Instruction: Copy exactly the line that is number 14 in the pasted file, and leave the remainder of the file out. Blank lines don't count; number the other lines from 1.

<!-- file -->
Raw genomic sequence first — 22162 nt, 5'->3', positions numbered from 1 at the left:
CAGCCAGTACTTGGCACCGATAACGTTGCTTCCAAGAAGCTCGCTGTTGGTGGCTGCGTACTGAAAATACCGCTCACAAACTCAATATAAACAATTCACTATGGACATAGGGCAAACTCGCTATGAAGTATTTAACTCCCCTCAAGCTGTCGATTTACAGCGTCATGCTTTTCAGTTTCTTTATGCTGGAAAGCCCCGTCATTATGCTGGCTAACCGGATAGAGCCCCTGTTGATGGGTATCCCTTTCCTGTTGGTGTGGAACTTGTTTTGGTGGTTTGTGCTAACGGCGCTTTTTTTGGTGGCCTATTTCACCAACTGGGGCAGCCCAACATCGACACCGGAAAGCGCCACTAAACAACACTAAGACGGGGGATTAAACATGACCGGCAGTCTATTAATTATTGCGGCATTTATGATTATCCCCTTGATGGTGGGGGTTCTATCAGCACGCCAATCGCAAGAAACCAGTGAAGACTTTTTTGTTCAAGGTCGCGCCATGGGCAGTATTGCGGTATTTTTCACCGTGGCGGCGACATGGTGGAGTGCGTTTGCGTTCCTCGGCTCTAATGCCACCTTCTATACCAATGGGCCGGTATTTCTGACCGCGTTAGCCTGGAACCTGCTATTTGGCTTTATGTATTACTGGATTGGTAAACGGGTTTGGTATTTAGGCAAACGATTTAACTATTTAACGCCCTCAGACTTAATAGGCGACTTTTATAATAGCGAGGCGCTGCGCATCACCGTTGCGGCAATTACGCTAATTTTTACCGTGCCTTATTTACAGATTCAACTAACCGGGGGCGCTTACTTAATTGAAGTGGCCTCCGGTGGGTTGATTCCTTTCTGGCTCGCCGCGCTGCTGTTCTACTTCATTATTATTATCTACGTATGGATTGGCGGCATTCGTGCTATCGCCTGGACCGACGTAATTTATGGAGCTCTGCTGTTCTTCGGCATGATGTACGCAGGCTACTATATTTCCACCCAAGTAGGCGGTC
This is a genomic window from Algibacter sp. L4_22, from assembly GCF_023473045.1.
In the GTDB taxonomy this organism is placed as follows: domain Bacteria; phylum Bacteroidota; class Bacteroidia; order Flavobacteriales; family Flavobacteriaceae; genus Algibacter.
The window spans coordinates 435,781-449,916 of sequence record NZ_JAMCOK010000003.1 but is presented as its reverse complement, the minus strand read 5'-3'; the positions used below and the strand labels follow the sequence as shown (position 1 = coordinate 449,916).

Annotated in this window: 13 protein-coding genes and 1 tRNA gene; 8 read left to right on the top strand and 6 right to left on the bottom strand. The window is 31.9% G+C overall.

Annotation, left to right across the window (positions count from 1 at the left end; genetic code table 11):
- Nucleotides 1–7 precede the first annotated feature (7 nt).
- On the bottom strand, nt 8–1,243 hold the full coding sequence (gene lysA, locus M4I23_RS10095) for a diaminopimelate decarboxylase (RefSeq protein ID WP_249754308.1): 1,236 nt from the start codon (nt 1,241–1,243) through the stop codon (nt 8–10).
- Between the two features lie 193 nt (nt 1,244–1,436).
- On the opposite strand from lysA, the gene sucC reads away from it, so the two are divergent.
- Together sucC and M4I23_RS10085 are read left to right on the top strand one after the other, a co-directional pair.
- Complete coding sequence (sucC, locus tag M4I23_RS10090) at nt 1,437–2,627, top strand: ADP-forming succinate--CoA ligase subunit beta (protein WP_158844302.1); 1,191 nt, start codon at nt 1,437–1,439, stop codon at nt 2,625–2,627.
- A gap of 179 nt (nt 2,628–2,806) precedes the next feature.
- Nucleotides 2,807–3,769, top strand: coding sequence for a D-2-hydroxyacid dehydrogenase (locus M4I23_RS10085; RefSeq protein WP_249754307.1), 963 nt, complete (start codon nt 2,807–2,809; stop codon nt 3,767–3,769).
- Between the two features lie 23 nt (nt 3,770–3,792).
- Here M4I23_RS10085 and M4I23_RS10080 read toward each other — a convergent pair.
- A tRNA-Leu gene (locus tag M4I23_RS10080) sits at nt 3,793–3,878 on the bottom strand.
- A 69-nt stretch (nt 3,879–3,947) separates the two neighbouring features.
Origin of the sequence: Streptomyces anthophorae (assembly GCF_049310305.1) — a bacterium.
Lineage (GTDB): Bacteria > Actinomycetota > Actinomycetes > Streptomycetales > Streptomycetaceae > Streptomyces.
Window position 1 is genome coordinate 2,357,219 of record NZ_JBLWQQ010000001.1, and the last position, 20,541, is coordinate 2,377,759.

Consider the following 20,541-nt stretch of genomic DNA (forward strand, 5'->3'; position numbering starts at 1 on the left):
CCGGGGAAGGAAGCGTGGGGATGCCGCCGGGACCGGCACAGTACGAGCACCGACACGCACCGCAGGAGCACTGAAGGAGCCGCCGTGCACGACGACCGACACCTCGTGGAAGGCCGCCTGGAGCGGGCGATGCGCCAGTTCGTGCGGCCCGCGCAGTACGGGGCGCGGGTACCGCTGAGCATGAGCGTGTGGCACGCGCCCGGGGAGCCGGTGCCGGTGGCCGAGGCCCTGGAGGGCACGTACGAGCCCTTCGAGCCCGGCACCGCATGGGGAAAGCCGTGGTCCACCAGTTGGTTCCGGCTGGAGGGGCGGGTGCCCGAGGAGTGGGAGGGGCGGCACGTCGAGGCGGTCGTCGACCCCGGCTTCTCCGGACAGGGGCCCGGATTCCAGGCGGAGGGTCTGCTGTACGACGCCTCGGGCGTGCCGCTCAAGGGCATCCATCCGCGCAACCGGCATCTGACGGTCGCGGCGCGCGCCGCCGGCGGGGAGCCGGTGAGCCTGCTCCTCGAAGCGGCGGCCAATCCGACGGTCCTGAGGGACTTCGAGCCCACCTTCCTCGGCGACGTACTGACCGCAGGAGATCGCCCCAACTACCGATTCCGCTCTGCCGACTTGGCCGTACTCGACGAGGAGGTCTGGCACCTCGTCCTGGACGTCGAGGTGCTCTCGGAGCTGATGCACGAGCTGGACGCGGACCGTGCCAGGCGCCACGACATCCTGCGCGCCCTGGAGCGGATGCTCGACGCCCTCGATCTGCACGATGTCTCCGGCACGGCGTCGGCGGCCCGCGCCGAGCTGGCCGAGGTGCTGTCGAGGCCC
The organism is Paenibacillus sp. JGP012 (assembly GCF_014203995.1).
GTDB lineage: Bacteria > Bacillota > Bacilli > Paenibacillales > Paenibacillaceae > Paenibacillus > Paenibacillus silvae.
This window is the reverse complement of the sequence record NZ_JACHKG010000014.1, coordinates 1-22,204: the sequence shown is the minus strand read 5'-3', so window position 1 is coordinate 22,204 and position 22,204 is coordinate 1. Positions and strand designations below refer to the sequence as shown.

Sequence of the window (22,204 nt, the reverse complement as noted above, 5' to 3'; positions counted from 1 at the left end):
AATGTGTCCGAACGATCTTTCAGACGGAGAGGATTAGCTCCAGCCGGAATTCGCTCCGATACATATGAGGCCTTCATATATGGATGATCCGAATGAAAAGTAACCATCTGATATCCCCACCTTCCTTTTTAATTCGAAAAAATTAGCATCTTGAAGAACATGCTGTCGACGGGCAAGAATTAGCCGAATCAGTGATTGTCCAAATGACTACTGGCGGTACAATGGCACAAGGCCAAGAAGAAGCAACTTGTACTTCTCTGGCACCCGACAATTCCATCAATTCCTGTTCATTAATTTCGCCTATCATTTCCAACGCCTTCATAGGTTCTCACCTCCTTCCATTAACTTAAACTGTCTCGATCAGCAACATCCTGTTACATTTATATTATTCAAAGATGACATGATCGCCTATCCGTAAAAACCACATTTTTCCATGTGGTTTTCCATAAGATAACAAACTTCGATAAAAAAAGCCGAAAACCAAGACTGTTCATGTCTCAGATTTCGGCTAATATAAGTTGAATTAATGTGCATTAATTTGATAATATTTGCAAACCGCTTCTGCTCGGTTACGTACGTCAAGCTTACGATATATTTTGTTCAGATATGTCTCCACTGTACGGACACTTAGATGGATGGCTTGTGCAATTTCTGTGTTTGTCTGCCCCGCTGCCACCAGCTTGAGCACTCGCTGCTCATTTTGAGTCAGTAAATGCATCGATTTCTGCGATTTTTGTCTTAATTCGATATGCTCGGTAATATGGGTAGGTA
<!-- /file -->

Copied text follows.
- A gap of 179 nt (nt 2,628–2,806) precedes the next feature.